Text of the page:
Harmonics stuck on "orange"

Yes, but I agree with @Michel_Edward that it could also be some other technique to make it sound ghostly, or a combination of flageolet and normal fingure pressure (easy to do with octave flageolets), but flautando or even a little col legno…
More reason to write the sounding pitches, maybe add circles for harmonics and add also “ghostly” or similar as an indication?

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Yes I did not think D&G. Thanks again for your advice!

These will all produce the correct notes (and hopefully won’t offend @Michel_Edward). Your recording is without doubt harmonics (and I suspect either version 3 or 4)

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despite your inane comment, I am not “offended” by the OP’s original image.

I am offering a correction to incorrect notation, rather than blowing it off and saying “meh, I’d know what it meant so it doesn’t matter.”

how about from now on you ignore me, or comments I make, and stay out of my hair.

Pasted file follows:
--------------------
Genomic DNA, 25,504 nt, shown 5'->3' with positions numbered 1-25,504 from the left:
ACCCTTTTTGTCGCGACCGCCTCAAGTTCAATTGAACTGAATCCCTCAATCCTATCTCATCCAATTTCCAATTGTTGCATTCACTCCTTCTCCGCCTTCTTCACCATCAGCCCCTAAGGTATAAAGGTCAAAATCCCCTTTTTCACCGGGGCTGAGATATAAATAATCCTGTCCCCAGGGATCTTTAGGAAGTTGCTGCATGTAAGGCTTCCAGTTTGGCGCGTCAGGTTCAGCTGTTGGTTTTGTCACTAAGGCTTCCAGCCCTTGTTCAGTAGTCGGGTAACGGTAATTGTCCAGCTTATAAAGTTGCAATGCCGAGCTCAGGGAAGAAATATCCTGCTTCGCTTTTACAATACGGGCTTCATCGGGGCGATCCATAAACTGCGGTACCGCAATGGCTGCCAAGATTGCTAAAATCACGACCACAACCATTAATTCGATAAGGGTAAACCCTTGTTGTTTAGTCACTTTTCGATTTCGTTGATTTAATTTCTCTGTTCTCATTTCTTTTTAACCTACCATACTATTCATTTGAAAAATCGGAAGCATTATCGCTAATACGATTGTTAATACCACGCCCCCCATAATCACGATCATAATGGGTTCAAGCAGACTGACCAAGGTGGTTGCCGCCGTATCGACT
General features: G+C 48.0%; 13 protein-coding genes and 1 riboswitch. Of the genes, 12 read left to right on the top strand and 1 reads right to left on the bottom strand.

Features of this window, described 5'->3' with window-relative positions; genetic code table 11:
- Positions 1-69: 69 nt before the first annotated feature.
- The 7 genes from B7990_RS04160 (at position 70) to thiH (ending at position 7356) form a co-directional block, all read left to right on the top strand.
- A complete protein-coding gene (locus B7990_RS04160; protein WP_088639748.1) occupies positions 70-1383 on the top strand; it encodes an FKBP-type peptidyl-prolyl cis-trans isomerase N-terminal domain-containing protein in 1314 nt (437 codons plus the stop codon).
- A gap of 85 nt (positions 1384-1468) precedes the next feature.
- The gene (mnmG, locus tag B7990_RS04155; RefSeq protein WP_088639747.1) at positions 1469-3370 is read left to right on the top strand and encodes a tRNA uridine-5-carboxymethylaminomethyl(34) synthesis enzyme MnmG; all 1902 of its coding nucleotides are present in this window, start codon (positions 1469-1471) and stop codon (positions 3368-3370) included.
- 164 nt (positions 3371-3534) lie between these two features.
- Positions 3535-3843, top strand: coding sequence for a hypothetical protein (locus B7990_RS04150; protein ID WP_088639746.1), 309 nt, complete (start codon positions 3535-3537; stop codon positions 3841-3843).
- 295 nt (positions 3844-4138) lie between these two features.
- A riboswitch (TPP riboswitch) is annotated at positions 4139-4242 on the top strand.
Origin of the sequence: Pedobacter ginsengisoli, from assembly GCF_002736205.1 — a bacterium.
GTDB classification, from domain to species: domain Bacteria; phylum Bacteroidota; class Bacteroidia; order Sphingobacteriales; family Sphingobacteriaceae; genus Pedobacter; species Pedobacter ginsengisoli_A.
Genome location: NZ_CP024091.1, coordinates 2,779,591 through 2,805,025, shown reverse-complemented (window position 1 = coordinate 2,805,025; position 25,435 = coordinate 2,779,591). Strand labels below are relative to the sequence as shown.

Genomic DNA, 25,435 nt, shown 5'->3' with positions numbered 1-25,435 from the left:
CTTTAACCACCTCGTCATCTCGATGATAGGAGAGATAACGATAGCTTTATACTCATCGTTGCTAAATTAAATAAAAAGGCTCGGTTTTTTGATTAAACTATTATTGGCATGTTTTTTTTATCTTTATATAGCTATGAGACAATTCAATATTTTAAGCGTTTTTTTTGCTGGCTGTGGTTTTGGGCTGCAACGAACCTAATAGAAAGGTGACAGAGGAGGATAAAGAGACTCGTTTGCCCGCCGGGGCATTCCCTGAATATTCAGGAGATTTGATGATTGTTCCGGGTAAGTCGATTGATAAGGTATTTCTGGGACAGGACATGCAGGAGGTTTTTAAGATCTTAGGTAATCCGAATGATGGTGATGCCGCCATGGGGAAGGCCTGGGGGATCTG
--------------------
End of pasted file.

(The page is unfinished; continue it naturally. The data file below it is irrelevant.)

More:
And I was hoping that nothing I posted would be regarded by you as “incorrect”.

There are many ways to (correctly) notate what I hear.

There’s no need to be offensive.

is version 3 or version 4 representing 2 simultaneous notes which would be written together on a stem?

No. If you start a harmonic, then move to another harmonic on the same string, the overtones will naturally create a subtle chord effect.

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Maybe not him but me :wink:
Since all notes are natural harmonics, notating them as artificial harmonics is usually not adviced. I am less harsh on this one but had violinists confused about these kind of things.

I think bar 2 would be the most appropriate for this case.